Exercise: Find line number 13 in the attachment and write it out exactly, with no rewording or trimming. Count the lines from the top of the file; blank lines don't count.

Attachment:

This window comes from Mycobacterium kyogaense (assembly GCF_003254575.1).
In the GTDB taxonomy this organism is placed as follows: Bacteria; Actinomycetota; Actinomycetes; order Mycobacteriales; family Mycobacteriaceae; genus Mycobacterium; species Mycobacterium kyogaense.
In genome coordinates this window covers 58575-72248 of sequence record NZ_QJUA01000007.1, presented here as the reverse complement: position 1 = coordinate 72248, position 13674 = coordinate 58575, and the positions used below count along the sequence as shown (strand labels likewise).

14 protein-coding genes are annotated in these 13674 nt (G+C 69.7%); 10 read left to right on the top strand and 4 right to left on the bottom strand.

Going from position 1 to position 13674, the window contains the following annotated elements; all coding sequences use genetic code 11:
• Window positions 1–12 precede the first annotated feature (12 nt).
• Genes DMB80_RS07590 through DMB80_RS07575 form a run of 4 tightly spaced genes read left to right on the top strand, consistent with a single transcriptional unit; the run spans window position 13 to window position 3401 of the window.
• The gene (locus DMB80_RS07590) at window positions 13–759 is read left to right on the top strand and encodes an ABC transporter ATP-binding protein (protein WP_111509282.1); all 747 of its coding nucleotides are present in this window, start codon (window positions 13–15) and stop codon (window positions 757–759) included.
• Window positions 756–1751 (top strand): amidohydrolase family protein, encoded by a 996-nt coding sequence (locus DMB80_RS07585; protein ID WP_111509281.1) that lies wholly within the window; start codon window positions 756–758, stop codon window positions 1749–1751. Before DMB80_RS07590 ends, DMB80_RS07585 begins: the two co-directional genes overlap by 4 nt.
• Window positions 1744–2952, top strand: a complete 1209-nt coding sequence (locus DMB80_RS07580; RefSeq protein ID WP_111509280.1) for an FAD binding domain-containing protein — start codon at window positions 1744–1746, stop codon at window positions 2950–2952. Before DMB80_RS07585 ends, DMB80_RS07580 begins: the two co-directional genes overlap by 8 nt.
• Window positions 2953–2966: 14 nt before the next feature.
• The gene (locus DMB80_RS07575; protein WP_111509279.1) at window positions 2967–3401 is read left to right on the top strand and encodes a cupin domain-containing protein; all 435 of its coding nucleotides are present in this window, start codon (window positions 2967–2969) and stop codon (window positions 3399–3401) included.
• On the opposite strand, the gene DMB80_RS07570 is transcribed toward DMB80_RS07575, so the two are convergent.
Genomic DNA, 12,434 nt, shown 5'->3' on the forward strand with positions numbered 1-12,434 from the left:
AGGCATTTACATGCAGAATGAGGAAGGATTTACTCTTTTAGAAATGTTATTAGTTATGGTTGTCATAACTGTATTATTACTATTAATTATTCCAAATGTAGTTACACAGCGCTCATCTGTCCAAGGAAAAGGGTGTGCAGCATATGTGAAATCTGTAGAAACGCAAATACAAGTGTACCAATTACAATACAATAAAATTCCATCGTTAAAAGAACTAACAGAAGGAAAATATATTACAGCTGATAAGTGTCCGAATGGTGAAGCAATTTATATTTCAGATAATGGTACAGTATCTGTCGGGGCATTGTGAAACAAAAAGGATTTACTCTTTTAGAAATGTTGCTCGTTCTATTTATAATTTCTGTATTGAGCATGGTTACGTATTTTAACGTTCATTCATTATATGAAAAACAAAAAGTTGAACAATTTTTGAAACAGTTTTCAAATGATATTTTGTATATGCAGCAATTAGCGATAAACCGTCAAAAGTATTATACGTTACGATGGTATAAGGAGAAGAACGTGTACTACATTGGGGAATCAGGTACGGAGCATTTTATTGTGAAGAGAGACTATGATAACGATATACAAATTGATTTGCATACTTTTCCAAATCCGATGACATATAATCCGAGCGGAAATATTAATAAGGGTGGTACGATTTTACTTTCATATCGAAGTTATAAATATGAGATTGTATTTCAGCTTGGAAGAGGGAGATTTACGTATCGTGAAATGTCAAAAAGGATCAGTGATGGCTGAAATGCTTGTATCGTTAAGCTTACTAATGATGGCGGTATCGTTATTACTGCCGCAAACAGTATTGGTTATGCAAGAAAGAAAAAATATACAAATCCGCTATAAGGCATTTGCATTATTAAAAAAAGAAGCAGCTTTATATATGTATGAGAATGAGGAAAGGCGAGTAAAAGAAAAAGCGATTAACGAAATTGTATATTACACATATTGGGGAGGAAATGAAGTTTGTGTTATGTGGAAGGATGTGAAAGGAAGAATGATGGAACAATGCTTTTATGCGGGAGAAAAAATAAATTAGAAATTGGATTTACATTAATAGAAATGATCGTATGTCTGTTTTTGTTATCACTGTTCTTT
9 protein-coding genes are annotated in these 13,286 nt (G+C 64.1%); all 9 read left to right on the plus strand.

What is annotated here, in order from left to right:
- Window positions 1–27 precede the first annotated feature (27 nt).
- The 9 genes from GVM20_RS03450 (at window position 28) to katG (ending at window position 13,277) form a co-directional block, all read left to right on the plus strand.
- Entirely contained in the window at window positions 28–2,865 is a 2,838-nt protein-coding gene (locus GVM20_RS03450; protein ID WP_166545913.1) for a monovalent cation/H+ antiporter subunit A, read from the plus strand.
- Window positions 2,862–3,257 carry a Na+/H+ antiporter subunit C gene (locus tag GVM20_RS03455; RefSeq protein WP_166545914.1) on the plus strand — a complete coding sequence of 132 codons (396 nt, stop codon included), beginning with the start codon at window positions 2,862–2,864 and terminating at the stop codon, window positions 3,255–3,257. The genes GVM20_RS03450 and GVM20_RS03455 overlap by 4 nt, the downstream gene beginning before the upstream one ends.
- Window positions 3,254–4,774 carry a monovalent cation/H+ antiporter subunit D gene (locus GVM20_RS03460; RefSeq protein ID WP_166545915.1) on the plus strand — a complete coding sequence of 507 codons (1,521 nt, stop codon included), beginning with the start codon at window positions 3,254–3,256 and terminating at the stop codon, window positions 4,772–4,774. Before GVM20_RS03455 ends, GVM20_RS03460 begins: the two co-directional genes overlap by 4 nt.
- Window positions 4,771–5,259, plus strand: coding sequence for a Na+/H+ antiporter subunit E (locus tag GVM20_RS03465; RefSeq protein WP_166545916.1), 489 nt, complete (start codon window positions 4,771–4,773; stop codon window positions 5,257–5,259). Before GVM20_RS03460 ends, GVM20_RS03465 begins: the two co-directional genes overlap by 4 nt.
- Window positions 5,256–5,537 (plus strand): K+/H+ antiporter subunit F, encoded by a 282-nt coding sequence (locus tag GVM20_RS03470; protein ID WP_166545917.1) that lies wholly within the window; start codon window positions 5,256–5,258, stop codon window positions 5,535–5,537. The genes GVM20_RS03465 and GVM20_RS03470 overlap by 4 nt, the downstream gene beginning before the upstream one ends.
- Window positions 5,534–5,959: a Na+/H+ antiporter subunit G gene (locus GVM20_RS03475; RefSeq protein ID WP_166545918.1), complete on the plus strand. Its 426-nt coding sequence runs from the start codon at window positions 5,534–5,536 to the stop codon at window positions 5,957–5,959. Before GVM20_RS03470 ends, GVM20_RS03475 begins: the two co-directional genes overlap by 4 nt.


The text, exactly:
• On the opposite strand, the gene DMB80_RS07570 is transcribed toward DMB80_RS07575, so the two are convergent.